After all these appeals were denied, Matire filed the instant petition for writ of habeas corpus in federal court, alleging that his conviction was obtained by a violation of his Fifth Amendment right against self-incrimination and that he was denied his Sixth Amendment right to effective assistance of appellate counsel because of appellate counsel's failure to raise the Fifth Amendment issue. In both prongs of the Fifth Amendment argument, Matire's counsel expressly addressed only the first comment on Matire's post-arrest silence. The district court denied the petition on the basis that the Fifth Amendment error underlying the ineffective assistance of counsel claim was harmless and rejected the independent Fifth Amendment claim on the basis that it was harmless and procedurally barred.



The only issue2 presented on appeal which we find necessary to address at length is ineffective assistance of appellate counsel for failure to challenge on direct appeal the alleged improper comments on Matire's exercise of his Fifth Amendment right to remain silent.



Matire asserts that his counsel on his direct appeal was ineffective for failing to raise on appeal three improper comments on Matire's exercise of his Fifth Amendment right to remain silent: the first comment by the first testifying officer, the second comment by the second testifying officer, and the prosecutor's comment in closing argument.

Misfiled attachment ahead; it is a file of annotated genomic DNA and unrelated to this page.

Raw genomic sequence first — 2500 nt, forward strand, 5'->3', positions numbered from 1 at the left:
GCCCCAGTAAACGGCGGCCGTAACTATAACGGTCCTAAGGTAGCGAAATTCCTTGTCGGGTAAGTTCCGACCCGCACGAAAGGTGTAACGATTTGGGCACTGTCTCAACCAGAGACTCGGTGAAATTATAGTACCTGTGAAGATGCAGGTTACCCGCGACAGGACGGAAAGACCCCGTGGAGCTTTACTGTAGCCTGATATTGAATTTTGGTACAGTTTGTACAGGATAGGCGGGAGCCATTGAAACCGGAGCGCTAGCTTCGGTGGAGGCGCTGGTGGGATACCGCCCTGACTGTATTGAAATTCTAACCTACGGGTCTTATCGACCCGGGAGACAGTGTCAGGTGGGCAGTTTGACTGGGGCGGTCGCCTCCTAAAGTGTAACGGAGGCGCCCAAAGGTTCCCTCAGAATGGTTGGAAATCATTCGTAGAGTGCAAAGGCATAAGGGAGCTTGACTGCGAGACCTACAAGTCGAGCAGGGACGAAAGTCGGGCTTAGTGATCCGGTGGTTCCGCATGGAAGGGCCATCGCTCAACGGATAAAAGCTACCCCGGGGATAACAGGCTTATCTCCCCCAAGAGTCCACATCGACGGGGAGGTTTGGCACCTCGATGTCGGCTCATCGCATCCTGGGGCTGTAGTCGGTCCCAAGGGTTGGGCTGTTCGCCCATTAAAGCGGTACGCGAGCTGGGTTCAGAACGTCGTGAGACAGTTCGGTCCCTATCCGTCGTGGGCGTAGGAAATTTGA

Before addressing the merits of this claim, we must evaluate the state's argument that we should not consider the second and third comments because they were not expressly raised in the district court. Although we acknowledge the general rule against consideration of issues not raised in the district court, we conclude that the second and third comments were fairly presented to the district court. Although in his habeas corpus petition in district court Matire did not specifically rely on the second comment by the officer and the prosecutor's comment in closing argument, he challenged the effectiveness of his appellate counsel and expressly relied on the failure of the appellate counsel to challenge the officer's first comment in violation of Matire's Fifth Amendment rights. To review the ineffective assistance claim, the court had to examine the total performance of appellate counsel and the effect thereof, and thus would necessarily have considered the related comments, including the prosecutor's argument to the jury which itself was based on the evidence specifically challenged. To hold otherwise would require us to assume that the district court ignored its duty to assess counsel's total performance; it would require us to assume that the district court ignored its duty to evaluate any deficiencies in light of the record as a whole to determine whether it was reasonably probable that the outcome would have been different. See Francis v. Spraggins, 720 F.2d 1190, 1192-93 (11th Cir.1983) (holding in an analogous context that when habeas petitioner presented to the state courts an ineffective assistance of counsel claim based on several deficiencies he was not procedurally barred in federal court from basing that claim additionally on counsel's closing argument; holding that the related closing argument was fairly presented to the state courts), cert. denied, 470 U.S. 1059, 105 S.Ct. 1776, 84 L.Ed.2d 835 (1985). Thus, we conclude that the ineffective assistance of counsel claim which Matire presents on appeal was fairly presented to the district court.3